Laura Shin at Poynter.org describes how several journalists build their string collections, and organize them — or don’t:
Fleeting thoughts and observations that seem interesting, if not directly relevant to your article, could someday lead to another story, whether that’s a quick blog post or a book.
Capturing these random thoughts in an organized fashion is challenging. That could be why few writers do what is sometimes called collecting “string” — or, random threads of thought that could someday be spun into a larger story. (When reporting this article, I approached many writers who said they do not collect string. Some even asked me how to define the term.)…
Whether you decide to go with a detailed organization scheme or a looser method, the emphasis here is that you should collect random thoughts and observations that seem interesting, whether or not you end up using them later. And you should have a method for reviewing them to make sure that the ideas you’ve collected don’t gather dust.
I’m thinking about trying out DevonThink, which now has an iOS app. Among other things, it seems like a good way to organize a string collection.
And this blog is of course a big string collection. Which might be a good tagline for it.
Developer David Smith says 80% of his iOS revenue comes from ads.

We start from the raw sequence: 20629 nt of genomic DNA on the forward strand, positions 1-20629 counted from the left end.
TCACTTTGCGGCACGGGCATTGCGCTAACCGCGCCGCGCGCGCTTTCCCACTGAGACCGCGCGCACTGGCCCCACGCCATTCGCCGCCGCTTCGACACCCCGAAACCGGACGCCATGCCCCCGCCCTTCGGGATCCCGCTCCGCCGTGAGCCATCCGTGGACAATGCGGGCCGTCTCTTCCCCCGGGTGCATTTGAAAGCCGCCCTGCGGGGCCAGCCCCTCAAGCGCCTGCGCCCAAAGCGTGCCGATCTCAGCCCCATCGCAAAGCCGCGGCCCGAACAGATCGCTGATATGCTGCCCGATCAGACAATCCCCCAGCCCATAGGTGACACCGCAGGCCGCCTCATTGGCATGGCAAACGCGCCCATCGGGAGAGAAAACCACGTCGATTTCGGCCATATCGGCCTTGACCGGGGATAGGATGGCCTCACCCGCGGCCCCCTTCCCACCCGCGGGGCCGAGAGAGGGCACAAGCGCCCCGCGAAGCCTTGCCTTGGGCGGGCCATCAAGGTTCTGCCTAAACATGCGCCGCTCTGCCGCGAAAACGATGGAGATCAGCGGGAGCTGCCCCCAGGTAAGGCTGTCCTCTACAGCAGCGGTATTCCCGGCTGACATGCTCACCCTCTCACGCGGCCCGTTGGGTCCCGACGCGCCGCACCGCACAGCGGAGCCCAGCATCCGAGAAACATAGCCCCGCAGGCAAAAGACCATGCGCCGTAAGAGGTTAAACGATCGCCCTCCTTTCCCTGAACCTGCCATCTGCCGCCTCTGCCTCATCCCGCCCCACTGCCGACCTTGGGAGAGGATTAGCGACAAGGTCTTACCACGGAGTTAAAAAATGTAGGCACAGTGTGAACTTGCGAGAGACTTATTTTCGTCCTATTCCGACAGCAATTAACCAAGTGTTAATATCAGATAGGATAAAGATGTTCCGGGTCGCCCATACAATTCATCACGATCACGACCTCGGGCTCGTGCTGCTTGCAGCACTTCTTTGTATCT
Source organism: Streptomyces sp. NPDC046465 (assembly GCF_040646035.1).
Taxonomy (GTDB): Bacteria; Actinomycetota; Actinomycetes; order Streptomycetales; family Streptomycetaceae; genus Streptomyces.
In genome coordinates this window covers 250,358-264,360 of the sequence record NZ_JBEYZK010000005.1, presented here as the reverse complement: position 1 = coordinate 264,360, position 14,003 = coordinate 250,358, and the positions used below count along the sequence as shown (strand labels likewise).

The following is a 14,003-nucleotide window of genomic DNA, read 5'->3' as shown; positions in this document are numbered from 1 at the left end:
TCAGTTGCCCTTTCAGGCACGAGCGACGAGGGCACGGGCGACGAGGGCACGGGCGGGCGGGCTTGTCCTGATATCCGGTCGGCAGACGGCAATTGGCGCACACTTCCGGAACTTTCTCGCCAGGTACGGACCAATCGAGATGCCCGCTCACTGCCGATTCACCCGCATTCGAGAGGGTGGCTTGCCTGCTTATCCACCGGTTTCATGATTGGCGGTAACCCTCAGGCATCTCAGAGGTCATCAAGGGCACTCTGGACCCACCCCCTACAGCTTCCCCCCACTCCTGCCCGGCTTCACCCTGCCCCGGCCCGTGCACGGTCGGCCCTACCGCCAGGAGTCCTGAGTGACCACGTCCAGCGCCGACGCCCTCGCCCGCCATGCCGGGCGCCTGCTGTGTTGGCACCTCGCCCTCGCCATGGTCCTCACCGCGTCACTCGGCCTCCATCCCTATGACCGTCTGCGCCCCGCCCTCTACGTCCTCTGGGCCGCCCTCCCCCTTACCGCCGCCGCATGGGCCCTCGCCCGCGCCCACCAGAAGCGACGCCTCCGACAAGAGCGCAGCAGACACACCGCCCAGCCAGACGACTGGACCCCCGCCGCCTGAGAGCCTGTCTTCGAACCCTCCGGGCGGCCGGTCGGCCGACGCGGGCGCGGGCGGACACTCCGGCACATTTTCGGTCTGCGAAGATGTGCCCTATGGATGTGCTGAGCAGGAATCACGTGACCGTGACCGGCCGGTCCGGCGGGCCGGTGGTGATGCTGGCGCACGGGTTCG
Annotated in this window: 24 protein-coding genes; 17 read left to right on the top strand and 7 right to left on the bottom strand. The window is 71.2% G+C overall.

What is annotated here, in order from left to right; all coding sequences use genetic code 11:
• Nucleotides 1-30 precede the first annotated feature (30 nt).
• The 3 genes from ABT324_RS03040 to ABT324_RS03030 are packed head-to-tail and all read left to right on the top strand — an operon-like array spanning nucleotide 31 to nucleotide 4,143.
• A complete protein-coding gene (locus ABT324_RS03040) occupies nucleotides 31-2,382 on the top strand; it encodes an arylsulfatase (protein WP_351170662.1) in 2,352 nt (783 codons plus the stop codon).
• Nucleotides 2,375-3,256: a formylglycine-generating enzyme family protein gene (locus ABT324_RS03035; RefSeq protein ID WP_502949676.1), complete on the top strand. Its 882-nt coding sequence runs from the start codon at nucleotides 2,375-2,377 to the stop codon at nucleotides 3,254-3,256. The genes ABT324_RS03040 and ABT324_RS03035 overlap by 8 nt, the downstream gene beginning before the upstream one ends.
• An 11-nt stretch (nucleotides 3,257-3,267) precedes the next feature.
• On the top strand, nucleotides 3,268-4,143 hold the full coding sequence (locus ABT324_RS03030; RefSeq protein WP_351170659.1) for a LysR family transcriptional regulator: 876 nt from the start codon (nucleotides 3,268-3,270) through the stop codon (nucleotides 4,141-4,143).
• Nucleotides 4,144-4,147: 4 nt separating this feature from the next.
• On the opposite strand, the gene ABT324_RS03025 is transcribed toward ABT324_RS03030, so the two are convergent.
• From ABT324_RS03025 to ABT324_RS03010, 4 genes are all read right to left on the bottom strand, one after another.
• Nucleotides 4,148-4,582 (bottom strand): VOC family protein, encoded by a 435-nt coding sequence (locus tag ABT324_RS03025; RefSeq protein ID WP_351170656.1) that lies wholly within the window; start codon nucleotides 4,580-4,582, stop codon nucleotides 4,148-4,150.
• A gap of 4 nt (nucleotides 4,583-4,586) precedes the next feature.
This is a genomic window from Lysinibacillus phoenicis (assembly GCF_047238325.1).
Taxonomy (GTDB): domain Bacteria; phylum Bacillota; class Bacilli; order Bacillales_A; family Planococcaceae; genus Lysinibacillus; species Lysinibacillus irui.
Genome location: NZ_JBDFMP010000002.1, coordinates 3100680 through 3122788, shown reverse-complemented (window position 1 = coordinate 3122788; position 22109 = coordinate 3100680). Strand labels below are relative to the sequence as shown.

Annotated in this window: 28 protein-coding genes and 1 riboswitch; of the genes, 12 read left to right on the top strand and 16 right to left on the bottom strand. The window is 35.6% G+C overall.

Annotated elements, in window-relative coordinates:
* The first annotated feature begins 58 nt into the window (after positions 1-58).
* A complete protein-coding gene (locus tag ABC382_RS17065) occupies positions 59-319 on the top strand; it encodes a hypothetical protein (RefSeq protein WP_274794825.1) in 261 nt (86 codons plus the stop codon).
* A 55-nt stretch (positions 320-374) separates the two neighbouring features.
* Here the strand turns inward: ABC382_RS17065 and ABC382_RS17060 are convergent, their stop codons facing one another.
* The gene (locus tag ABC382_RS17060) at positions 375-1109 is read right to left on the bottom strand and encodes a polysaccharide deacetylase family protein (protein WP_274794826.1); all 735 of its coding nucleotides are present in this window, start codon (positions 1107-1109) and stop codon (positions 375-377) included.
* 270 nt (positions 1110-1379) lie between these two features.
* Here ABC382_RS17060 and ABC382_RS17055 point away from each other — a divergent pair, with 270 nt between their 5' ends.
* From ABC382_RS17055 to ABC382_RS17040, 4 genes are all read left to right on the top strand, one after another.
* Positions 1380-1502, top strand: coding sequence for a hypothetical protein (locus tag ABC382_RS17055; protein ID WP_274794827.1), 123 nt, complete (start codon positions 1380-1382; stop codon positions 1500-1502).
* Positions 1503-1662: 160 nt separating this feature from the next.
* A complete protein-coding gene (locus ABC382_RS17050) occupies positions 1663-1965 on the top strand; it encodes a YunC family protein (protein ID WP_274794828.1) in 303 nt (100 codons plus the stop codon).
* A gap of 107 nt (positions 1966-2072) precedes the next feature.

Find a good password management app and let it worry about picking good passwords and remembering them. Schneier recommends Password Safe for Windows, but says he can’t vouch for Password Safe on other platforms because he has not evaluated them. I like 1Password, which supports Mac and iOS, which I am familiar with, and Windows and Android, which I’m not.
Want. I love my Pebble Time smartwatch, and think it would be even better to use my favorite iOS apps from my watch.
Joe Rossignol, MacRumors, has details on the latest rumors.
Brief Thoughts and Observations Regarding Today’s WWDC 2016 Keynote [John Gruber/Daring Fireball]
It seems possible that with iOS 10 we may be able to change our default Web browser. I’ve been wanting that for years. It’s something you can easily do on the Mac, and it’s a simple area where the iPhone and iPad lag behind Android.
Also, I’d like a way to change the default keyboard. Right now you can do it in a halfway fashion; it doesn’t stick. It’s like Apple wants you to use the stock keyboard as default while switching to alternatives for occasional specialized tasks. I just want to be able to use a third-party keyboard 100% of the time. Again, a simple area where Apple lags far behind Android.
I don’t understand what’s going on with the lock screen in iOS 10, and don’t want to devote the time to watch the keynote video. I’ll just wait and see what comes out over coming months.